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  1. #1
    Join Date
    Nov 2011
    Posts
    14

    Default Sanding between coats

    I'm painting my wood pine doors white. I have the doors primed and am wondering what grit of sand paper i should use to smooth out my door before i do my first coat. Also should i sand the door between first and second coats? Any other tips/steps i should do while painting these doors? Thanks!

  2. #2
    Join Date
    Jan 2010
    Location
    Northern Virginia
    Posts
    975

    Default Re: Sanding between coats

    Use 220 for smoothing the primer and between coats, the latter only if necessary.
    Tips: paint the panels first; use a roller to get paint on the door rapidly, then immediately use a good brush to smooth it out. If your paint is drying very fast, wipe any excess overage that gets on the stiles and rails, otherwise they will not blend. Do the stiles and rails always with the grain, which means in the specific order dictated by the pattern of the door; the short stiles between panels get done first, so the brushstrokes of the next frame parts will catch their overages. The side stiles are always the last to be painted, as they catch the overages of the rails.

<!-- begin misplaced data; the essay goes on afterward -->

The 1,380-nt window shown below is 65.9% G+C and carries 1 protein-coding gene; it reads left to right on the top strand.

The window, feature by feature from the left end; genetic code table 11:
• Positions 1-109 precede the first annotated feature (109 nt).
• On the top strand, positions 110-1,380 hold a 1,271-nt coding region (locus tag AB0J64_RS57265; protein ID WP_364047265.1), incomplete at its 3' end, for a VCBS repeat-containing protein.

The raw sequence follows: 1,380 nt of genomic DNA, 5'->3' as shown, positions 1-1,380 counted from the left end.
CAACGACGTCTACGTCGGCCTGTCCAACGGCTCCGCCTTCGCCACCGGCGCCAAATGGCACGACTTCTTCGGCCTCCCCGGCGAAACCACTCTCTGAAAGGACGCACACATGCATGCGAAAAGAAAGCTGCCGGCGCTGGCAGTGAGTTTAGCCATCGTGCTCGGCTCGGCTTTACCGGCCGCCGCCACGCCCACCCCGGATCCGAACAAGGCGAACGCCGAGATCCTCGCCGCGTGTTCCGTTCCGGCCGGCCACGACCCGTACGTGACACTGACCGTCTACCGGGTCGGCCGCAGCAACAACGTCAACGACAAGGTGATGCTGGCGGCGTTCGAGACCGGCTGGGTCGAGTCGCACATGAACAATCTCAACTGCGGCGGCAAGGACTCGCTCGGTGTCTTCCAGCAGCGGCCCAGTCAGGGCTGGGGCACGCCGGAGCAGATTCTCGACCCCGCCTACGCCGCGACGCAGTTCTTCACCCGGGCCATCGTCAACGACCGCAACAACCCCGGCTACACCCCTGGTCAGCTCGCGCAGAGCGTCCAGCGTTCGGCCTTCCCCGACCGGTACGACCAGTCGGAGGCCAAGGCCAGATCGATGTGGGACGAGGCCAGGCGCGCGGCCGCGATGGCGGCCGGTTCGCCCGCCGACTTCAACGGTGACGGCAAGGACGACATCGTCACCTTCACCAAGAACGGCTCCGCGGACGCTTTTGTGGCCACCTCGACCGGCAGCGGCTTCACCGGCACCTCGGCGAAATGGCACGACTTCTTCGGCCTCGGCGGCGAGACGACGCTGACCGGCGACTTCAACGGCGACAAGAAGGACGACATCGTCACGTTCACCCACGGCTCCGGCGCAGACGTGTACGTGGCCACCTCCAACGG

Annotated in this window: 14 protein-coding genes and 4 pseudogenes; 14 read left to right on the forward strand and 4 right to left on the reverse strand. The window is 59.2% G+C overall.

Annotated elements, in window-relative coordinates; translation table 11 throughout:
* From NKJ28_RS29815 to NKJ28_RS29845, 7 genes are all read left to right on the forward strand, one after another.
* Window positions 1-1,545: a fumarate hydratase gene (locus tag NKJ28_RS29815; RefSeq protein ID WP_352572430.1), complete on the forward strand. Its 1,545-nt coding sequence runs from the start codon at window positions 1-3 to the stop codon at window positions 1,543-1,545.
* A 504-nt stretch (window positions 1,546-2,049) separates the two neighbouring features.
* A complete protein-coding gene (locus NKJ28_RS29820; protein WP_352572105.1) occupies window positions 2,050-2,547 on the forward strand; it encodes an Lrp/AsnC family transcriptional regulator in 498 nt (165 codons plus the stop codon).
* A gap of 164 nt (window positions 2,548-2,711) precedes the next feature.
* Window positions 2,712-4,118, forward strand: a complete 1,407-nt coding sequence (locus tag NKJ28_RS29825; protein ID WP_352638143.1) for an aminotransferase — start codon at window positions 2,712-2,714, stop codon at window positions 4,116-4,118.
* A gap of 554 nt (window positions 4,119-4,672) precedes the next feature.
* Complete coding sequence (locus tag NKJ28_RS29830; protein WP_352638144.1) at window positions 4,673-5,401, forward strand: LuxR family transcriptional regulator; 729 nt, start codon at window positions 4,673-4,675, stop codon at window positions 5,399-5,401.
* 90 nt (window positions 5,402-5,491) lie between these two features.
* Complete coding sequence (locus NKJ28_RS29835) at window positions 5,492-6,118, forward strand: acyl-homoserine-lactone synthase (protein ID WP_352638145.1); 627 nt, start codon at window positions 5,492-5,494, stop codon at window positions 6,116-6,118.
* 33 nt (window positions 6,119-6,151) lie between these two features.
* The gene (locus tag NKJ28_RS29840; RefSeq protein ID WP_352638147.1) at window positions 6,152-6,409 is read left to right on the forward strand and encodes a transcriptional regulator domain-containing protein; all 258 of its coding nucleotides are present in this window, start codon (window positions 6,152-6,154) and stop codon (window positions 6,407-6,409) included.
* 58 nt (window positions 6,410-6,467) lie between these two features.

Another tip: remove the knobs and mask the hinges.
    In hot weather you need to work like mad to keep ahead of the drying paint and get a neat job.
    Or, rent an HVLP sprayer and avoid those headaches.
    Casey
    Remove not the ancient landmark, which your fathers have set.

  3. #3
    Join Date
    Jun 2012
    Posts
    19

    Default Re: Sanding between coats

    No need to sand at all when using latex paint. Application is the key. Use one of those sponge 6" rollers that apply the paint smoothly with no nap.

  4. #4
    Join Date
    Aug 2007
    Location
    Portland, Oregon, formerly of Chicago
    Posts
    1,583

    Default Re: Sanding between coats

    The biggest problem with brushing acrylic, water based enamels, is its very fast setting time. You have to ignore that urge to think if you keep brushing it, the brush marks will appear better. Too much brushing actually degrades the final result. This is an real problem for old guys like me who were raised on slow drying oil paints. Acrylic paints will level themselves, but it only has a couple minutes to do it before it skins over. Roll it, level it with your brush and LEAVE IT ALONE!

    Better yet, take MCDANIELS' advice and get hold of some spray equipment.

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